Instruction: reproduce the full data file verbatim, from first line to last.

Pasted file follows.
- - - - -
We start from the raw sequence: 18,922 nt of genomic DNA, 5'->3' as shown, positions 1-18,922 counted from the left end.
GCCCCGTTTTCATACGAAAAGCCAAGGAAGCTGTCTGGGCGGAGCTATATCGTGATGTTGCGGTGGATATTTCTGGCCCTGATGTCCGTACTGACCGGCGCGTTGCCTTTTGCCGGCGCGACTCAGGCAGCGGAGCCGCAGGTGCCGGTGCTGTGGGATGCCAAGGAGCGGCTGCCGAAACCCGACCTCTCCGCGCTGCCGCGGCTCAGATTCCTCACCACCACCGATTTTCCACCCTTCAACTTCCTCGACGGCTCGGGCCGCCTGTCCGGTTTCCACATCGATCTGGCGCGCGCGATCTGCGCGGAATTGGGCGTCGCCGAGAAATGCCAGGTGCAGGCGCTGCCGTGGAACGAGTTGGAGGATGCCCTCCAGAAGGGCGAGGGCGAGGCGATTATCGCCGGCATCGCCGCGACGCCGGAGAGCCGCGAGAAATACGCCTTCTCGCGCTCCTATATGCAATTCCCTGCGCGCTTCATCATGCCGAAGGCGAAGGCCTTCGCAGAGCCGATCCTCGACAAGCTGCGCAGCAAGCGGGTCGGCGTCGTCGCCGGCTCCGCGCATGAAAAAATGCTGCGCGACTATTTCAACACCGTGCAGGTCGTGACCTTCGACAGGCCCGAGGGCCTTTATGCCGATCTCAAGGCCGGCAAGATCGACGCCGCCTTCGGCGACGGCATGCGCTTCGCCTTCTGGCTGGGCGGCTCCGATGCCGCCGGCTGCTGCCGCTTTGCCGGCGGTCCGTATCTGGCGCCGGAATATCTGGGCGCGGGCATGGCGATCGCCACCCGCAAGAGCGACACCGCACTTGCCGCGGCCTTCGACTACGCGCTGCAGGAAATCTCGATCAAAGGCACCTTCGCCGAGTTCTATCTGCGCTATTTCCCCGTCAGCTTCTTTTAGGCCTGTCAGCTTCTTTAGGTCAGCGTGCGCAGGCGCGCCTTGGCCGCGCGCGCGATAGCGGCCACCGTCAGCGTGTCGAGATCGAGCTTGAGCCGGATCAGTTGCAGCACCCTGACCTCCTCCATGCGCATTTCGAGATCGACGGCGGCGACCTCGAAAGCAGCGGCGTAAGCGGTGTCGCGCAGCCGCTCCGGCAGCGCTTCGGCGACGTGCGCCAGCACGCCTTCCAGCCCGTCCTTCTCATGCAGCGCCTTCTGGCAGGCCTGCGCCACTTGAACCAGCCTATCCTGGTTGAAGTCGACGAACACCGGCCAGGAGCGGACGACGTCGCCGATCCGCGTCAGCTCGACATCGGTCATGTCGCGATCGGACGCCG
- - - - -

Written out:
We start from the raw sequence: 18,922 nt of genomic DNA, 5'->3' as shown, positions 1-18,922 counted from the left end.
GCCCCGTTTTCATACGAAAAGCCAAGGAAGCTGTCTGGGCGGAGCTATATCGTGATGTTGCGGTGGATATTTCTGGCCCTGATGTCCGTACTGACCGGCGCGTTGCCTTTTGCCGGCGCGACTCAGGCAGCGGAGCCGCAGGTGCCGGTGCTGTGGGATGCCAAGGAGCGGCTGCCGAAACCCGACCTCTCCGCGCTGCCGCGGCTCAGATTCCTCACCACCACCGATTTTCCACCCTTCAACTTCCTCGACGGCTCGGGCCGCCTGTCCGGTTTCCACATCGATCTGGCGCGCGCGATCTGCGCGGAATTGGGCGTCGCCGAGAAATGCCAGGTGCAGGCGCTGCCGTGGAACGAGTTGGAGGATGCCCTCCAGAAGGGCGAGGGCGAGGCGATTATCGCCGGCATCGCCGCGACGCCGGAGAGCCGCGAGAAATACGCCTTCTCGCGCTCCTATATGCAATTCCCTGCGCGCTTCATCATGCCGAAGGCGAAGGCCTTCGCAGAGCCGATCCTCGACAAGCTGCGCAGCAAGCGGGTCGGCGTCGTCGCCGGCTCCGCGCATGAAAAAATGCTGCGCGACTATTTCAACACCGTGCAGGTCGTGACCTTCGACAGGCCCGAGGGCCTTTATGCCGATCTCAAGGCCGGCAAGATCGACGCCGCCTTCGGCGACGGCATGCGCTTCGCCTTCTGGCTGGGCGGCTCCGATGCCGCCGGCTGCTGCCGCTTTGCCGGCGGTCCGTATCTGGCGCCGGAATATCTGGGCGCGGGCATGGCGATCGCCACCCGCAAGAGCGACACCGCACTTGCCGCGGCCTTCGACTACGCGCTGCAGGAAATCTCGATCAAAGGCACCTTCGCCGAGTTCTATCTGCGCTATTTCCCCGTCAGCTTCTTTTAGGCCTGTCAGCTTCTTTAGGTCAGCGTGCGCAGGCGCGCCTTGGCCGCGCGCGCGATAGCGGCCACCGTCAGCGTGTCGAGATCGAGCTTGAGCCGGATCAGTTGCAGCACCCTGACCTCCTCCATGCGCATTTCGAGATCGACGGCGGCGACCTCGAAAGCAGCGGCGTAAGCGGTGTCGCGCAGCCGCTCCGGCAGCGCTTCGGCGACGTGCGCCAGCACGCCTTCCAGCCCGTCCTTCTCATGCAGCGCCTTCTGGCAGGCCTGCGCCACTTGAACCAGCCTATCCTGGTTGAAGTCGACGAACACCGGCCAGGAGCGGACGACGTCGCCGATCCGCGTCAGCTCGACATCGGTCATGTCGCGATCGGACGCCG